Great Ways to Utilize Breakout Rooms

Terry VanNoy
PD Specialist
News on January 14 2021

When classroom teachers meet virtually with their students, they now have a number of ways to implement breakout rooms within popular platforms like Google Meet, Zoom, and Microsoft Teams.

Breakout rooms offer an opportunity for students to work in smaller groups to accomplish tasks, have discussions, or work together on projects or homework.

Rather than discuss the how of breakout rooms, though, this blog is about the why. Once you have a platform that offers this tool, what can you do with it? How can you leverage it for your students’ benefit?

Below you will find some great ways teachers can utilize breakout rooms with both students and fellow teachers. 

Homework help

  • The teacher meets with all students first for direct instruction or to review concepts.
  • Next, students are put into breakout rooms for a set amount of time to work on the current homework assignment. The teacher can split them randomly, but a more effective method is to use one student to be a leader in each room for assistance. These leaders are there to answer questions and can rejoin the teacher in the main room if needed for short periods of time.
  • Using a shared document or a Jamboard/whiteboard, the teacher can visit each room to check on things and answer any questions from the group.
  • After a specified period of time, all students will report back to the main room with the teacher.

Faculty meetings

  • Administrators meet with the group first for announcements and expectations.
  • Then, breakout rooms can be created for committees, task forces, level, or subject matter. The meeting host(s) can remain in the main room for general questions from people jumping in, or they can visit each breakout room for support.
  • At the end of the designated time, teachers can rejoin the main room and share their work or report back to everyone.


  • After meeting together, the teacher sets up breakout rooms. Each room will be named by the icebreaker task they need to accomplish. Students in each room will complete a task and be ready to report back to the larger group at the end of the time slot given. Click here for some icebreaker ideas. 
  • The teacher will share the task instructions from a shared Google doc; the link will be put in the chat box for each small group.
  • At the end of the small group time, the teacher will ask a representative of each group to share their work or explain how they did on the task.


  • When the teacher breaks everyone into small groups, students will have an option of being in a quiet room or a collaborative room to get some work done.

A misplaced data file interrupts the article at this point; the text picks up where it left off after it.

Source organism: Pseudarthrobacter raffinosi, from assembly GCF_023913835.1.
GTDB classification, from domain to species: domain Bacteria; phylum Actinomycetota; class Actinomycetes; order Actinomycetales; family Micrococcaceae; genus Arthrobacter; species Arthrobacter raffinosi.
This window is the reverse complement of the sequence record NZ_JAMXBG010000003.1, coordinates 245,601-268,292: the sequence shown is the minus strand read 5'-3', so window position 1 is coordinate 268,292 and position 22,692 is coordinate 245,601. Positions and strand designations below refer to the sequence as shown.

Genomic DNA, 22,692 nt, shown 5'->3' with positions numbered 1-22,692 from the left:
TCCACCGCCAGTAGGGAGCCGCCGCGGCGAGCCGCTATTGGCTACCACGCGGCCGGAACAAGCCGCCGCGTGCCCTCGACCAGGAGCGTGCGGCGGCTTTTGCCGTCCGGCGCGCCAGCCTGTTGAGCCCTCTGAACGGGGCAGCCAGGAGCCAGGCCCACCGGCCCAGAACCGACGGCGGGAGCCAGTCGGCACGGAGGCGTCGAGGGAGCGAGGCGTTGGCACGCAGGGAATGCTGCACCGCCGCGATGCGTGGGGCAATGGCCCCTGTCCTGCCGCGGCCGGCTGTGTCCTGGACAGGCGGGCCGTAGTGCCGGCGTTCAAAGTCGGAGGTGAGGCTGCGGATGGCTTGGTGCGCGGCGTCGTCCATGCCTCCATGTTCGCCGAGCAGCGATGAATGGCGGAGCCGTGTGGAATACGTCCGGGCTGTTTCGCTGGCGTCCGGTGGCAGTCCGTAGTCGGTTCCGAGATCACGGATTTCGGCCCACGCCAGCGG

• Students in a collaborative room will need to make sure they get the work done and are allowed to have microphones on to discuss things as needed. If they get stuck, they are allowed to visit the teacher in the main room for help. Then, they’ll pass on what they’ve figured out to their small group.
  • Students in the quiet room will work mostly muted but can visit the teacher in the main room for help if needed.
  • All groups must be ready to have the teacher visit and check in every few minutes during the work period.

Presentation showcase 

  • Students are put in breakout rooms based on their project groups. Their task is to work on and practice their classroom presentation.
  • At the end, the teacher will randomly ask groups to present to the larger group (or ask for volunteers).

Jigsaw groups 

  • Each small group will be given a task to work on. These tasks will be related and the process/solutions will be shared back to the group. An example would be a series of math problems that are similar. Each group would solve them and share with the larger group how they thought through the problem.
  • Alternatively, each group could be given the same problem to solve. Each group has to explain why their method is the best one. Some ideas include: multiple step math problem solving, persuasive argument letters or advertisements, designing a product using engineering principles, etc.
  • During the work time, teachers can visit each group to answer questions. Optionally, student leaders or spokespeople for each group can visit the teacher in the main room for help.

Writer’s workshop

  • As students are drafting their writing projects, there may come a time when they need some support and ideas from their peers. The teacher can break the class into smaller groups where each student will share a piece of their writing.
  • Groups should be no larger than four or five students, and the teacher should already have modeled the process or protocol for the sharing and feedback steps with the class beforehand.
  • During the group time, students take turns reading their pieces aloud and at the same time, if possible, sharing their drafts with a link in the chat box. The other students listen, offer suggestions and feedback, and even add digital comments to the writing as a collaborative file.
  • Alternatively, students could use this model to get help with script writing, story writing, debate preparation, etc.

Please share any other lesson ideas and breakout room models that you have used or have thought of! Breakout rooms can be a very powerful tool in your virtual classroom teaching this year, and we hope these ideas help you utilize them to their fullest.

For more tips, tricks, and tools for teaching in and out of the classroom check out more articles on our blog.

We also offer virtual professional development, training, and remote learning support for educators with OTIS for educators. Explore the technology, tools, and strategies that can spark student success — no matter where teaching or learning are happening.